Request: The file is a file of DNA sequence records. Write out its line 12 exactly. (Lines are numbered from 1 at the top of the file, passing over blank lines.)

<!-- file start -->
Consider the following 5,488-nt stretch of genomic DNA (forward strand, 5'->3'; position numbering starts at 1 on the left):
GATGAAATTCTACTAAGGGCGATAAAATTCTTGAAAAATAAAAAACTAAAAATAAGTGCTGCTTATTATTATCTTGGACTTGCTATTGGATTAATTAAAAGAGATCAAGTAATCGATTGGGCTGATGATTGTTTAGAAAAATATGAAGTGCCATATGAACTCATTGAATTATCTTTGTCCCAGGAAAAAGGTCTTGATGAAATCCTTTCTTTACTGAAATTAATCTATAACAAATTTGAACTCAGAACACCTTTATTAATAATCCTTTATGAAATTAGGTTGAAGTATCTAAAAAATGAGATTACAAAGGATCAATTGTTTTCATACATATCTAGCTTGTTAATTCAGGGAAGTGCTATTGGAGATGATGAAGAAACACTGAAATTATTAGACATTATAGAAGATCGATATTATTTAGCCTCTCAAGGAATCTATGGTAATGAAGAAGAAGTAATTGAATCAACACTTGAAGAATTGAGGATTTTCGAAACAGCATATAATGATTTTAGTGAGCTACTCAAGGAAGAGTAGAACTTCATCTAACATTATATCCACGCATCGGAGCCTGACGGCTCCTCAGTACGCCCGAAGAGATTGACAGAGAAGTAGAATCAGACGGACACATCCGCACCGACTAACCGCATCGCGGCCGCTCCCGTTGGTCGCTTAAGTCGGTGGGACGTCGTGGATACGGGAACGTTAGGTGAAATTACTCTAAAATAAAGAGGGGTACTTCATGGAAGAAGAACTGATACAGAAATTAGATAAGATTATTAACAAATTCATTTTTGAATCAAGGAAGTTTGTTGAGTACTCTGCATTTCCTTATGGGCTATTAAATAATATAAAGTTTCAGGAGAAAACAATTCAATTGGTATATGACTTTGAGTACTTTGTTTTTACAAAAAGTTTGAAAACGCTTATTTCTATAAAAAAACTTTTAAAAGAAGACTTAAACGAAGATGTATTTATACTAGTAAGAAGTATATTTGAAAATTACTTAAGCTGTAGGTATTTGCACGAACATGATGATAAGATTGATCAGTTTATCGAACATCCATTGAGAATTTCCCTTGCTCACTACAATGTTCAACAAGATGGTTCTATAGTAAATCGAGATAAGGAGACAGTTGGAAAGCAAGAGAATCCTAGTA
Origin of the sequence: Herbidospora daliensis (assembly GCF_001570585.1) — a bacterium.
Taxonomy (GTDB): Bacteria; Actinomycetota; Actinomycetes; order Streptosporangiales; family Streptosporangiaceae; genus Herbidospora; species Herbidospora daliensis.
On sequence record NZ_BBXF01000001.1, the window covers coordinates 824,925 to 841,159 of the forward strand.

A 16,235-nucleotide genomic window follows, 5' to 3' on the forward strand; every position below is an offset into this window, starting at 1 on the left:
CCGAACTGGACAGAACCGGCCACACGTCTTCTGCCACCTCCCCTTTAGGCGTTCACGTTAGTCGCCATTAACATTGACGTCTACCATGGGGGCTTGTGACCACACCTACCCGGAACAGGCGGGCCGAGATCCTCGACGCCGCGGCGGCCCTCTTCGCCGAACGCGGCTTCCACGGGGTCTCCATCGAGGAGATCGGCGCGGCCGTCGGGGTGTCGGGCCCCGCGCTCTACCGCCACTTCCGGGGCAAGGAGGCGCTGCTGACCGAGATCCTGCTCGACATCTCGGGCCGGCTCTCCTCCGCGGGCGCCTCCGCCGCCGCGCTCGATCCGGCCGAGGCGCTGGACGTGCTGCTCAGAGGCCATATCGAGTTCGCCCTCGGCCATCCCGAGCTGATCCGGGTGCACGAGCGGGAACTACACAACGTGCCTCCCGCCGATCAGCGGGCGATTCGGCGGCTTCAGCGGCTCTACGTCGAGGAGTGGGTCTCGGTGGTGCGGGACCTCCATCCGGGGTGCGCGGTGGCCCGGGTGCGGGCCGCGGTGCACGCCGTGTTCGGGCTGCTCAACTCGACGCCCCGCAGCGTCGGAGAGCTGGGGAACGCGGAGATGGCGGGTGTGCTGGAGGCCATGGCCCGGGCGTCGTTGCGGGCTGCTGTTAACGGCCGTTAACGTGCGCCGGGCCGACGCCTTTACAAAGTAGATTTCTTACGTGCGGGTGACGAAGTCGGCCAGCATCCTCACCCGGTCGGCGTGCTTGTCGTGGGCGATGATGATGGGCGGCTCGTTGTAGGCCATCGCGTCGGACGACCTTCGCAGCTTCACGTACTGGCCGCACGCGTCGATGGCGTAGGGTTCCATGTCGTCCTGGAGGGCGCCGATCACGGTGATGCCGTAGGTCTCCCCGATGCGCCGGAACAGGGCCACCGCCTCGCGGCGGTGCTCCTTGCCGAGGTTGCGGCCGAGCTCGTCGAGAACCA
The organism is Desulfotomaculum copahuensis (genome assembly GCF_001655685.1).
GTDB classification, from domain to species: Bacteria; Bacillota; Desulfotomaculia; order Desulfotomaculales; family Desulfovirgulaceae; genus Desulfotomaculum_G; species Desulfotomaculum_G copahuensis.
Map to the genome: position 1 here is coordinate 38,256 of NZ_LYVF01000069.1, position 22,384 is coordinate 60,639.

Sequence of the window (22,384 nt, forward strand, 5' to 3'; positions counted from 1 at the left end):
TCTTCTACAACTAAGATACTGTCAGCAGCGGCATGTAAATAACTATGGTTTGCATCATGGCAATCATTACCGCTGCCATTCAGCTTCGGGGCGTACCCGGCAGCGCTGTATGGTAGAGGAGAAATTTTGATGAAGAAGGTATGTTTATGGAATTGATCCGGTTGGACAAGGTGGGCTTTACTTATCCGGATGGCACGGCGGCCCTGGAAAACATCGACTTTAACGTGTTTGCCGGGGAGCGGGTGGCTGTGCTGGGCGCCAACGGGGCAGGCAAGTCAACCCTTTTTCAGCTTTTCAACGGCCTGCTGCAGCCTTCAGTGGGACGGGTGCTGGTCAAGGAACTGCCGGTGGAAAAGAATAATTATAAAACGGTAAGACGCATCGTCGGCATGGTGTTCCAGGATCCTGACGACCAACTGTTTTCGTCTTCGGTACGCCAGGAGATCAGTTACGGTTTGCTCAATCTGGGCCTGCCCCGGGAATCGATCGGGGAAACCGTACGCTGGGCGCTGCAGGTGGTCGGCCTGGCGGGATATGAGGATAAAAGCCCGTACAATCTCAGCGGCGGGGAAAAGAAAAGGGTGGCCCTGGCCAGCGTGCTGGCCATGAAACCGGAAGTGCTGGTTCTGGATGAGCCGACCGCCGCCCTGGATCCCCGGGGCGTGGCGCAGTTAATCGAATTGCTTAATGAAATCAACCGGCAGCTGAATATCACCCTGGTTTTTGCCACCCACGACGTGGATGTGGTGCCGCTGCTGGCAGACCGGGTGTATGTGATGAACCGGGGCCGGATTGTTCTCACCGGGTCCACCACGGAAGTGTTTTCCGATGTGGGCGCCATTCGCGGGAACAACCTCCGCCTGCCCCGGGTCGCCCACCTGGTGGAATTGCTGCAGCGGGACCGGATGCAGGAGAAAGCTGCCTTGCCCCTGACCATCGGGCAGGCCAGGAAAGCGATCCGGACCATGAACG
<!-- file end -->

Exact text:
TCTTCTACAACTAAGATACTGTCAGCAGCGGCATGTAAATAACTATGGTTTGCATCATGGCAATCATTACCGCTGCCATTCAGCTTCGGGGCGTACCCGGCAGCGCTGTATGGTAGAGGAGAAATTTTGATGAAGAAGGTATGTTTATGGAATTGATCCGGTTGGACAAGGTGGGCTTTACTTATCCGGATGGCACGGCGGCCCTGGAAAACATCGACTTTAACGTGTTTGCCGGGGAGCGGGTGGCTGTGCTGGGCGCCAACGGGGCAGGCAAGTCAACCCTTTTTCAGCTTTTCAACGGCCTGCTGCAGCCTTCAGTGGGACGGGTGCTGGTCAAGGAACTGCCGGTGGAAAAGAATAATTATAAAACGGTAAGACGCATCGTCGGCATGGTGTTCCAGGATCCTGACGACCAACTGTTTTCGTCTTCGGTACGCCAGGAGATCAGTTACGGTTTGCTCAATCTGGGCCTGCCCCGGGAATCGATCGGGGAAACCGTACGCTGGGCGCTGCAGGTGGTCGGCCTGGCGGGATATGAGGATAAAAGCCCGTACAATCTCAGCGGCGGGGAAAAGAAAAGGGTGGCCCTGGCCAGCGTGCTGGCCATGAAACCGGAAGTGCTGGTTCTGGATGAGCCGACCGCCGCCCTGGATCCCCGGGGCGTGGCGCAGTTAATCGAATTGCTTAATGAAATCAACCGGCAGCTGAATATCACCCTGGTTTTTGCCACCCACGACGTGGATGTGGTGCCGCTGCTGGCAGACCGGGTGTATGTGATGAACCGGGGCCGGATTGTTCTCACCGGGTCCACCACGGAAGTGTTTTCCGATGTGGGCGCCATTCGCGGGAACAACCTCCGCCTGCCCCGGGTCGCCCACCTGGTGGAATTGCTGCAGCGGGACCGGATGCAGGAGAAAGCTGCCTTGCCCCTGACCATCGGGCAGGCCAGGAAAGCGATCCGGACCATGAACG